Pirate Trials book 3

Thought For The Day – Anger is the emotion that makes your mouth work twice as fast as your mind.

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Windmill Island

 Posted by at 12:02 am  Nick's Blog
Sep 212016
 

Note: This story first appeared in the September-October, 2009 issue of the Gypsy Journal.

You can experience a little bit of Old World Europe in southwest Michigan with a visit to Windmill Island! Windmill Island is a beautiful 36 acre oasis within the city of Holland, Michigan comprised of manicured gardens, costumed guides, and other attractions to delight visitors of all ages.



Here you can tour a magnificent 240 year old working Dutch windmill, enjoy the beauty of over 150,000 tulips in bloom in the spring, tour an exact replica of a 14th century wayside inn, browse through a large selection of souvenirs, and even buy yourself a pair of wooden shoes!

dutch-village-3

Your first stop on a visit to Windmill Island should be the Posthouse, an exact architectural reconstruction of a 14th century Dutch wayside inn. The original stood near Ruinen, in the province of Drenthe. Wayside inns such as this provided weary travelers with food and shelter for centuries. Meals and lodging were available in the main part of the building, while the back part was a stable for horses. A display in the Posthouse’s great room shows life in an old time wayside inn.



At Windmill Island’s Posthouse, visitors can see a reproduction of an inn’s Great Room, and watch a 12 minute presentation about windmills, the Netherlands, and the park’s own windmill, De Zwaan.

posthouse-interior

The centerpiece of Windmill Island is the beautiful old windmill, named De Zwaan, which dates back to the 1760s. The 125 foot tall authentic Dutch windmill reflects the Dutch heritage of many of the earliest settlers in Holland, Michigan. Brought from the Netherlands in 1964, this is the only original Dutch windmill exported to America. It is still a working windmill producing stone ground flour, which is for sale at Windmill Island.

windmill-2

Visitors can take a guided tour of the old windmill to learn about its history and operation. Our tour guide was a delightful young lady dressed in authentic Dutch girl costume. One note here, the tour includes walking up a series of wooden stairways, so those with physical challenges may not be able to go to the top of the windmill.

Since the Netherlands are below sea level, windmills were first introduced to pump out water and control flooding. However, the resourceful Dutch people also used them to grind flour, and as signaling devices. By decorating the blades of a windmill with different colored banners, they could notify their neighbors of births, deaths, and other important community events.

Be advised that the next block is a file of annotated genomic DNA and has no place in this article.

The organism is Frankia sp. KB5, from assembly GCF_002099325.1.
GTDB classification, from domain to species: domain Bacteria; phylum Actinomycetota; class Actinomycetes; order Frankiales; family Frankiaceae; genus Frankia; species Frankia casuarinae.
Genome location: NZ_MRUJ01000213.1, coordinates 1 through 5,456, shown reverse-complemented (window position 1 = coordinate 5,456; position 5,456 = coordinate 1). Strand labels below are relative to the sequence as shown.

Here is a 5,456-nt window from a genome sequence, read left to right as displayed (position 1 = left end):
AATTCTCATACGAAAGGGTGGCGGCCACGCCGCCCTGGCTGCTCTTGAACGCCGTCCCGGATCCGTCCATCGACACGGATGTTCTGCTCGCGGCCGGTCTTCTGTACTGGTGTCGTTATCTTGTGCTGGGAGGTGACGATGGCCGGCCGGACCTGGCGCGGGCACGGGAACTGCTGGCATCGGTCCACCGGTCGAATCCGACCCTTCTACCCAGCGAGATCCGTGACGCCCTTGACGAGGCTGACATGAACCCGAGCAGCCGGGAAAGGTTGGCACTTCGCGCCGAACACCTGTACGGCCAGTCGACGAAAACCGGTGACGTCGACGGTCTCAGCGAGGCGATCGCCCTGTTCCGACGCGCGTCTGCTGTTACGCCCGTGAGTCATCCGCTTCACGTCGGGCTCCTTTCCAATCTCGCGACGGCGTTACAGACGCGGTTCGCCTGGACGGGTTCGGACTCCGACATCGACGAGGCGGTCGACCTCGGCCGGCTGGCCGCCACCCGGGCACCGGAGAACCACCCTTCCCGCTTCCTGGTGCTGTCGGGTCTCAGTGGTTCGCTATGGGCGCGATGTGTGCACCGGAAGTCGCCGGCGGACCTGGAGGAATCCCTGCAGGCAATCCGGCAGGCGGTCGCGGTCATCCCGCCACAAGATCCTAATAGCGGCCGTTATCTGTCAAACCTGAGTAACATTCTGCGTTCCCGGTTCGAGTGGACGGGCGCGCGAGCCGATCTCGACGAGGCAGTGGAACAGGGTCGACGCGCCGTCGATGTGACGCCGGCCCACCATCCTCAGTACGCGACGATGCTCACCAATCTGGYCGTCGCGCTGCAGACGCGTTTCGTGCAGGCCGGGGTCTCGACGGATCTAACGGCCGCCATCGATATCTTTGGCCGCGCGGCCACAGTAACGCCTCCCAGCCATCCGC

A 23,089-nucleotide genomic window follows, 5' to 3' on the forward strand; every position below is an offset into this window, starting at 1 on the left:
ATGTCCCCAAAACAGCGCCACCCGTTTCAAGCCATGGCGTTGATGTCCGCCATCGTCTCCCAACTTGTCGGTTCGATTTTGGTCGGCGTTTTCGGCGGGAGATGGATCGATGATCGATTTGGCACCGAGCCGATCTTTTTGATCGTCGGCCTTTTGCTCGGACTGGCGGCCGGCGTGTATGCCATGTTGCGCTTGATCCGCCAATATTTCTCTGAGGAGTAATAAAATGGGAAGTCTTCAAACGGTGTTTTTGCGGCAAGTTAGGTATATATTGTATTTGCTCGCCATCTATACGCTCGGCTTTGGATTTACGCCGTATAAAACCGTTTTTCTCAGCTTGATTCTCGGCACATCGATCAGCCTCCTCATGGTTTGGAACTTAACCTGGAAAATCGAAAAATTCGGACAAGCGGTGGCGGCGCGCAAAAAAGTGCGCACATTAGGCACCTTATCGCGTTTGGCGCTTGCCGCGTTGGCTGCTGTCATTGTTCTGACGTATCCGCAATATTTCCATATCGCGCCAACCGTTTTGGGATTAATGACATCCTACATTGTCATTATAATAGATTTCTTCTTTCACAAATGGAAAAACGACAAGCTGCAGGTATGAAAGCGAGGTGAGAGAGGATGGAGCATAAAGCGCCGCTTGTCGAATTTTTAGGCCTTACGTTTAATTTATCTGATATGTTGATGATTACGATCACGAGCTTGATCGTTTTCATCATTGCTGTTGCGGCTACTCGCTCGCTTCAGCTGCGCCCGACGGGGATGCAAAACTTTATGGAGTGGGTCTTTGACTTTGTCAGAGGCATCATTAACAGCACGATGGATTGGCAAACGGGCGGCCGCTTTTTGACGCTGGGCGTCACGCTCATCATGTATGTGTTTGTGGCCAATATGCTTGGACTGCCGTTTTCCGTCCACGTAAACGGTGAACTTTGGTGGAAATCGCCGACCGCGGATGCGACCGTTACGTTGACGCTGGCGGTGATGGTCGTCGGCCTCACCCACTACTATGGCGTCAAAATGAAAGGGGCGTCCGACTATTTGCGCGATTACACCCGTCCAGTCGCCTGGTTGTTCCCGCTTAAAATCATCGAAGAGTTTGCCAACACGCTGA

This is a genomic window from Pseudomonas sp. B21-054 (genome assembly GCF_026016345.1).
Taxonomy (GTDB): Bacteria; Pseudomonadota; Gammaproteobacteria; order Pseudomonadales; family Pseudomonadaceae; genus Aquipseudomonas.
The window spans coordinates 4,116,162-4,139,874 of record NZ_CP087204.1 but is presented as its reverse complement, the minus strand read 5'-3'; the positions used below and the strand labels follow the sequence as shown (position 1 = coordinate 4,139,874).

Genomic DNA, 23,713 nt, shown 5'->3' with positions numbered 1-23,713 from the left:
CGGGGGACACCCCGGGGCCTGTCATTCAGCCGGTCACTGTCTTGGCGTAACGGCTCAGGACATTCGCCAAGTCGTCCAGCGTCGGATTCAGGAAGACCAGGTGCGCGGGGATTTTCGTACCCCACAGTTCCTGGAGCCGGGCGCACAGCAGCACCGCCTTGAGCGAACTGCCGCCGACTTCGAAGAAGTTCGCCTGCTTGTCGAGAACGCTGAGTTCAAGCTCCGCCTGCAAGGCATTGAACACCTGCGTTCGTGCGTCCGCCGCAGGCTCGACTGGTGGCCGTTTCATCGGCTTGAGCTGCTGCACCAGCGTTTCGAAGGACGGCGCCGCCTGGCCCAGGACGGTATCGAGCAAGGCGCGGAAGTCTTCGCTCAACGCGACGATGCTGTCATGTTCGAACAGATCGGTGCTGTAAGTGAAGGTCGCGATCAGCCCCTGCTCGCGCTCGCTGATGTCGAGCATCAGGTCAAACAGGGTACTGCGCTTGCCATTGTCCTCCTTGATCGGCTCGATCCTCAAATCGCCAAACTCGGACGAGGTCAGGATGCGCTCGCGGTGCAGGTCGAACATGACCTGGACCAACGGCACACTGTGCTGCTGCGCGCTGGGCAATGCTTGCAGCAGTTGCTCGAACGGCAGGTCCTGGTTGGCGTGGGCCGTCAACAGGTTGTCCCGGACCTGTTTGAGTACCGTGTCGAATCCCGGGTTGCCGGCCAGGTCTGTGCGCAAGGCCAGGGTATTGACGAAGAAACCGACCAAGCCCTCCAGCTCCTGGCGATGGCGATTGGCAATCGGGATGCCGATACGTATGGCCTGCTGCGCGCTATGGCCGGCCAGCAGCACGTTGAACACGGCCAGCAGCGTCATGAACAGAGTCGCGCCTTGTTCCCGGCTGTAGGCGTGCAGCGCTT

Windmill Island’s De Zwaan (meaning graceful bird) has a colorful history. The windmill was used as a lookout during World War II, and a set of old windmill blades on display outside show bullet holes from being strafed by a German fighter plane.

In 1964, the City of Holland purchased the windmill from a retired miller in the town of Vinkel, in the province of Noord Brabant in the Netherlands. The windmill was shipped from the Netherlands to the port of Muskegon, Michigan and was brought by truck from Muskegon to its present location on Windmill Island. Reconstruction of the mill began in 1964, and the park opened in April of 1965.

Kids will love Windmill Island’s marvelous antique carousel, featuring hand-carved and painted wooden horses. The century old carousel was imported from the Netherlands in 1971. The carousel was carefully restored during the winter of 2002-2003 and features sixteen painted canvas ceiling panels that feature angels, birds, and small animals.Over 1,000 hours of labor went into the restoration, which was done by local artist Lisa Freeman. 

carousel-horse

Music lovers will also appreciate the famous “The Four Columns,” 69 key metal organ built in 1928 that once filled the streets of Breda, Rotterdam, and Amsterdam with music. Built by famous organ maker Carl Frel, the beautiful organ was given to the City of Holland by the City of Amsterdam in 1947 in gratitude for the role the United States played in liberating Holland from the Nazis during World War II. We enjoyed listening as a young woman in Dutch clothing played the organ for us.

organ-3

My favorite exhibit at Windmill Island was Little Netherlands. Housed in a building whose exterior is an authentic reproduction of a typical dwelling on the colorful Island of Markden in the Zuiderzee, the display features hundreds of miniature figures, buildings, and operating models depicting life in old Holland. Years of research and handwork went into the creation of this amazing Lilliputian world.

little-netherlands-2